Analysis: For each dataset, diastolic volumes at end-expiration were selected for coronary reformatting15 and analysis. CSA measures were obtained with a custom-built software that performed center-line tracking16 and a full-width at half maximum 3D algorithm in adjacent 4-mm-long tubes along the center line.


Gridded motion-unresolved data show blurring at the level of the heart (Figure 2A). After sorting into cardiac and respiratory phases, gridding reconstruction of a diastolic cine image at end-expiration shows heavy streaking artifacts (Figure 2B). Reduced artifacts and improved depiction of the coronary artery are obtained with the 5D-GRASP reconstruction (Figure 2C). Animated Figure 3 shows a selected slice from gridded and 5D-GRASP reconstructed images through cardiac and respiratory phases for one subject. Animated Figure 4 displays 5D-GRASP images selected from a diastolic phase at end-expiration. Multiplanar reformats from the same 5D-GRASP data show good depiction of proximal RCAs in all 3 subjects (Figure 5). Mean vessel length and CSA (along the vessel) in the 3 subjects were (µ±σ): 58.7±26.0 mm and 12.2±2.9 mm2, respectively.


The proposed free-breathing targeted 3D coronary cine technique shows promising image quality and feasibility for imaging the RCA in <6 minutes, while resolving cardiac and respiratory motion. Importantly, the isotropic and volumetric nature of the datasets allows for quantification of CSA along several centimeters of the RCA with a semiautomated tool in 3D. Future work is needed to optimize the spatial resolution, to test this approach in the left coronary artery, and to validate the new 3D-Stars CEF-MRI with established 2D CEF-MRI measures. 3D-Stars has the potential to provide the first approach for non-invasive and volumetric assessment of CEF and therefore, theoretically, a better characterization of the spatial heterogeneity of functional coronary atherosclerotic disease.


Work supported by NIH HL120905, NIH HL125059, NIH HL61912, AHA 17SDG33671007 and the District of Columbia Women’s Board (DCWB).


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Figure 1. Respiratory self-gating method. A) The k-space center amplitude is recorded for every data segment during the scan from the radial line at the central slice and for all receiving coils. B) Independent component analysis is applied to reduce 30 coil signals to 10 components related to respiratory activity and other signal variations. C) The component with highest spectral power in the respiratory frequency range is selected. D&E) A respiratory self-gating signal is obtained after filtering out frequencies above 0.5 Hz (orange signal). F) Circles represent the respiratory position of each data segment. Data are sorted in 4 respiratory bins for 5D-GRASP reconstruction.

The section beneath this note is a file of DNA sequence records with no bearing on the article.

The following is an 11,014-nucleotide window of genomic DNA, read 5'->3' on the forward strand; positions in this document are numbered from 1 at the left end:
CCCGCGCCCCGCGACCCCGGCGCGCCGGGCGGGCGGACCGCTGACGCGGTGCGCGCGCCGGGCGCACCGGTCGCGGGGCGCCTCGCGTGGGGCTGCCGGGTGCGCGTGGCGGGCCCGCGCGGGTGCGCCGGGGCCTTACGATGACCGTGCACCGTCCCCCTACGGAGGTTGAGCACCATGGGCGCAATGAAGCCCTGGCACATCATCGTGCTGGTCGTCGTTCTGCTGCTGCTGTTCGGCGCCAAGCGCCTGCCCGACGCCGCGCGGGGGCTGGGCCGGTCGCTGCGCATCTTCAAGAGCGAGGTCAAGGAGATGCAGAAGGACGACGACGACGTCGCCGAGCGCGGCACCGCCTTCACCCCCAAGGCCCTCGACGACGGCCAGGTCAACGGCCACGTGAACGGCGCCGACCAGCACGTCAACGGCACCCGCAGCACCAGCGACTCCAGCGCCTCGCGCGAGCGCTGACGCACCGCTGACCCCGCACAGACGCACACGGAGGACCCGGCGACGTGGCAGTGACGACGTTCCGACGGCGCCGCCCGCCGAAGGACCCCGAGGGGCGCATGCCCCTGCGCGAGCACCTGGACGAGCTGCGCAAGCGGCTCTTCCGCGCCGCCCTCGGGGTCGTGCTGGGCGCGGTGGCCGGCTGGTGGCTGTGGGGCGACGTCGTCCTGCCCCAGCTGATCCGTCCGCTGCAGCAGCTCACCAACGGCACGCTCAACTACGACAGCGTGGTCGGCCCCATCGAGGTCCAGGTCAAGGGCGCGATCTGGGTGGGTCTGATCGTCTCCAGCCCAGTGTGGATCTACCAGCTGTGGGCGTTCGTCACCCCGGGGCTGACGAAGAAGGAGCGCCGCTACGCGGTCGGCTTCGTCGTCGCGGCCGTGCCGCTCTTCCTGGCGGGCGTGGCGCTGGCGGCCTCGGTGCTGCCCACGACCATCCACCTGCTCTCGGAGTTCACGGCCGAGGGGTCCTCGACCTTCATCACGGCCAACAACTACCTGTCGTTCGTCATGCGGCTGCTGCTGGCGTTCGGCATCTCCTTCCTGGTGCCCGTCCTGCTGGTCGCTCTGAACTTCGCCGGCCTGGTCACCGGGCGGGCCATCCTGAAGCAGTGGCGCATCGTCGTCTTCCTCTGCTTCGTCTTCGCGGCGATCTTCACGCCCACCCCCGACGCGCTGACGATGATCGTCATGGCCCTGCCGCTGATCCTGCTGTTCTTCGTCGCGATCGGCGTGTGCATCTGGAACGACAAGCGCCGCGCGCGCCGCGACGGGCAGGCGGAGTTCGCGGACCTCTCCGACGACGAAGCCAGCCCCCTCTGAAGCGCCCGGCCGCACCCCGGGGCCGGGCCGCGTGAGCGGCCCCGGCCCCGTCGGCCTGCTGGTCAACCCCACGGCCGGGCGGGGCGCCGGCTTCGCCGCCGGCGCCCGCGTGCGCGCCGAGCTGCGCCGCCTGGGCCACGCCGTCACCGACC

Figure 2. Selected slice of an example dataset. A) Gridding reconstruction of unsorted (and motion unresolved) volume as obtained at the scanner. B) After data sorting in 15 cardiac phases and 4 respiratory bins, a gridding reconstruction of a diastolic phase at end-expiration shows substantial streaking artifacts. C) The same slice shows improved image quality after 5D-GRASP reconstruction along cardiac and respiratory motion states.

(Animated) Figure 3. Selected slice from an example dataset after sorting cardiac and respiratory phases. Gridding reconstruction of cardiac phases at end-expiration (A) and respiratory phases in diastole (B) show heavy streaking artifacts. 5D-GRASP reconstruction of the same dataset shows improved quality through cardiac (C) and respiratory (D) phases.

(Animated) Figure 4. 5D-GRASP images from a diastolic phase at end-expiration in all 3 healthy subjects show good quality in slices where the RCA is visible.

Figure 5. From the 5D-GRASP reconstruction, diastolic data at end-expiration were selected in the 3 healthy subjects for visualization of the coronary arteries and for volumetric CSA assessment. Multiplanar reformats show good quality of proximal RCAs in all volunteers. Top insets show 3D rendering of coronary arteries with center-line tracking and full-width at half maximum 3D segmentation for CSA. Image insets show lumen cross-sectional view after reslicing of 2-fold zero-filled original data at the locations indicated by the dotted lines. Bottom panels show CSA measures along the center-line for each subject.

Proc. Intl. Soc. Mag. Reson. Med. 26 (2018)